My day ended at my acting class, where, coincidentally, we did exercises that focused on eye contact. In one, we tossed a ball at someone only after establishing eye contact; another was about the impact of physical distance and observation on intimacy. These exercises increased my own sensitivity to how powerful eye contact is, and how different stimuli, like touch and sight, can reinforce each other. Ultimately, better healthcare outcomes will come from verbal and non-verbal communication that is as attentive as in the coffee shop – or at the hairdresser’s.

Lisa Gaultieri is Adjunct Clinical Professor in the Health Communication Program at Tufts University School of Medicine. Lisa teaches Online Consumer Health and Web Strategies for Health Communication. A social media user herself, Lisa (Twitter, LinkedIn) blogs on health and is Editor-in-Chief of eLearn Magazine, where she blogs on healthcare.

22 replies »

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  3. I would like to appreciate the work of blog author that the person provided us with an extremely excellent information regarding the topic. I really learned something from this blog and started to contribute my ideas via commenting on this blog. Keep it up!

  4. The balance between doctor-patient and doctor-chart interaction is something that has been an issue for a long time. Whether a paper file or EHR system is used, it is imperative that practitioners do not view their patient as a number or case. This being said, I for one would prefer that my doctor use every available technology to it’s fullest potential. If this means a little less face time, so be it. I do agree with some of the above comments that a shared display would provide the patient with a sense of involvement while not encroaching upon the doctor’s ability to enter, research, and review the appropriate data.

  5. I totally agree. No technology can provide emotional support to the patient who is in great distress. We must encourage the doctors to consider the emotional aspect too.

  6. The comparison made between a hairdresser and healthcare worker is as simple as communication. The hairdresser is focusing on you and conversing while the healthcare worker begins to be more focused on the computer and questions needing to be asked than what the patient is in deed feeling. I certainly agree that entering information into the computer system in short spurts can definitely gain more trust between the patient and the healthcare worker. More time should be spent focusing on the patient’s needs. Most of the charting can be done before the patient enters the room (Patient history) and I think if the healthcare worker can give themselves just a few minutes in between they can easily chart any necessary information upon exiting.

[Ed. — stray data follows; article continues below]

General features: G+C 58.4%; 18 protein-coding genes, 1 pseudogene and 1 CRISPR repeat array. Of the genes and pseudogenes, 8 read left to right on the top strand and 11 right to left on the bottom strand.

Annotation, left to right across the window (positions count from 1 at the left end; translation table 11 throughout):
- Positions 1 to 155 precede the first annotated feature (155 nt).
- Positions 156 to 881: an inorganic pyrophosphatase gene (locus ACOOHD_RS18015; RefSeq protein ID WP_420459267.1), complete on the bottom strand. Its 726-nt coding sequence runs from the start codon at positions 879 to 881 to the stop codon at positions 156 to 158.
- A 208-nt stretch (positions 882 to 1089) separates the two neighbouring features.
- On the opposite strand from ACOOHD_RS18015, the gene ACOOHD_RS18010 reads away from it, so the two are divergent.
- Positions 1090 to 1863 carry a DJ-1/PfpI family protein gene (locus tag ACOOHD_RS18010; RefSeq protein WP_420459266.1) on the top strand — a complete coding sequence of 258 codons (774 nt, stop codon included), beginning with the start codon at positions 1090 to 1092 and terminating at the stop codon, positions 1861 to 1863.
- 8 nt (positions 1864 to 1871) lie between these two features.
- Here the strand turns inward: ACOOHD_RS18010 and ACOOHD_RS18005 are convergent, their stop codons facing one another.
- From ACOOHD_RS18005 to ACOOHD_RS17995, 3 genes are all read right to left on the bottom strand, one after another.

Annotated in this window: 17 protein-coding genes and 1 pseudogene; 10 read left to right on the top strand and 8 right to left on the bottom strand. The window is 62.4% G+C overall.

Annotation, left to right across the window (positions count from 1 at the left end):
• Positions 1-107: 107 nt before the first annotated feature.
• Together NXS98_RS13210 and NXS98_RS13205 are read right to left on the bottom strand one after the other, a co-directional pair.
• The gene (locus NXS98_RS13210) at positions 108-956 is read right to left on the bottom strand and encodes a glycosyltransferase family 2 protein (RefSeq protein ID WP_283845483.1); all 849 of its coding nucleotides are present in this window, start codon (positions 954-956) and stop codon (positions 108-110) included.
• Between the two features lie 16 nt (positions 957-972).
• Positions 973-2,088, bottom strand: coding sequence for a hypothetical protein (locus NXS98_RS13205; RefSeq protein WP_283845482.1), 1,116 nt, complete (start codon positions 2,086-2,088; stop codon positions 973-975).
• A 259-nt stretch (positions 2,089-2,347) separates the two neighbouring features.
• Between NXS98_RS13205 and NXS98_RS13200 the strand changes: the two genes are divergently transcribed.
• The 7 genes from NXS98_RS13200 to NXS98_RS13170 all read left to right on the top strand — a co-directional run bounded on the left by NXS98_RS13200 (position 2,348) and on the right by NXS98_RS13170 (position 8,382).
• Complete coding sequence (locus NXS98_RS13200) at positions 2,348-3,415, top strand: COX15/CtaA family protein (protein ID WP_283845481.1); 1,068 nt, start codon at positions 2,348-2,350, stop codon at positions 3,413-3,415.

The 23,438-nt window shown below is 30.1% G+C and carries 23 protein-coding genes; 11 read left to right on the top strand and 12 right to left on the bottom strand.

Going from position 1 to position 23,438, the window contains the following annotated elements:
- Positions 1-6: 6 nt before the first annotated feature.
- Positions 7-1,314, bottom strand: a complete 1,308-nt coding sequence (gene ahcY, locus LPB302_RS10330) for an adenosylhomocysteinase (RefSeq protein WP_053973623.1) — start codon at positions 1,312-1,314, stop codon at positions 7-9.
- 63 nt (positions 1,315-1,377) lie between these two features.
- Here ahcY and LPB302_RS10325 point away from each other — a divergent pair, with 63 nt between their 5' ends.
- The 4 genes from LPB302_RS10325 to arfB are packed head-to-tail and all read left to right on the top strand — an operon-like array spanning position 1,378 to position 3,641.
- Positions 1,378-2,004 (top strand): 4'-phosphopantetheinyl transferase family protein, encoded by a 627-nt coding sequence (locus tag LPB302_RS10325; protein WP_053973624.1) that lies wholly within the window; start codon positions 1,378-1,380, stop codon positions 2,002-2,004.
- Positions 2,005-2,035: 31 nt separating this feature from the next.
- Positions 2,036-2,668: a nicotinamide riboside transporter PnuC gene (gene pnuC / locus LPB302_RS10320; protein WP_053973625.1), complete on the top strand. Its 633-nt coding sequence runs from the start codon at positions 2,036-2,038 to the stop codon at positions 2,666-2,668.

7. As a nurse in homecare practice, I use a PDA for documentation. I cannot tell you how any of my patients complain that nurses and doctors come into their homes and spend more time clicking and pointing at the computer during a visit then actually paying any attention to them. Most of these patients believed that they didn’t matter, that they didn’t feel the nurse or doctor paid much attention to their needs or concerns, and that they felt rushed through an exam in order for the nurse/doctor to get enough information to fill out the computer criteria. This leaves the patients very frustrated. I teach new nurses out in the field, and one of the first things I teach is ettiquette and documentation. There is a way to do an assessment and cover many questions while interatacting with eye contact in conversation. This information can then be entered in a system in short spurts of time without being totally focused on the computer. Making eye contact with patients not only makes them feel safe, cared for and comfortable, but in return it allows us to gain more information from them allowing us an easier time to make a diagnosis and treat properly. The patients feel they are getting their needs met and trust us more, and we are able to do our jobs more effectively. We are not saving time by burying our heads in our computers, in fact the opposite is true.

  8. This conversation points to an potential ROI model for an EHR designed to maximize engagement (e.g. encourage eye-contact, screen-sharing, and interaction). Isn’t there data that correlates patient trust with the likelihood of a malpractice suit? The excellent EHR etiquette ideas advocated here and elsewhere would all increase trust.

  9. “I spoke with him recently and he had just installed a 32 inch LCD panel so his patients could see what he was charting, etc.”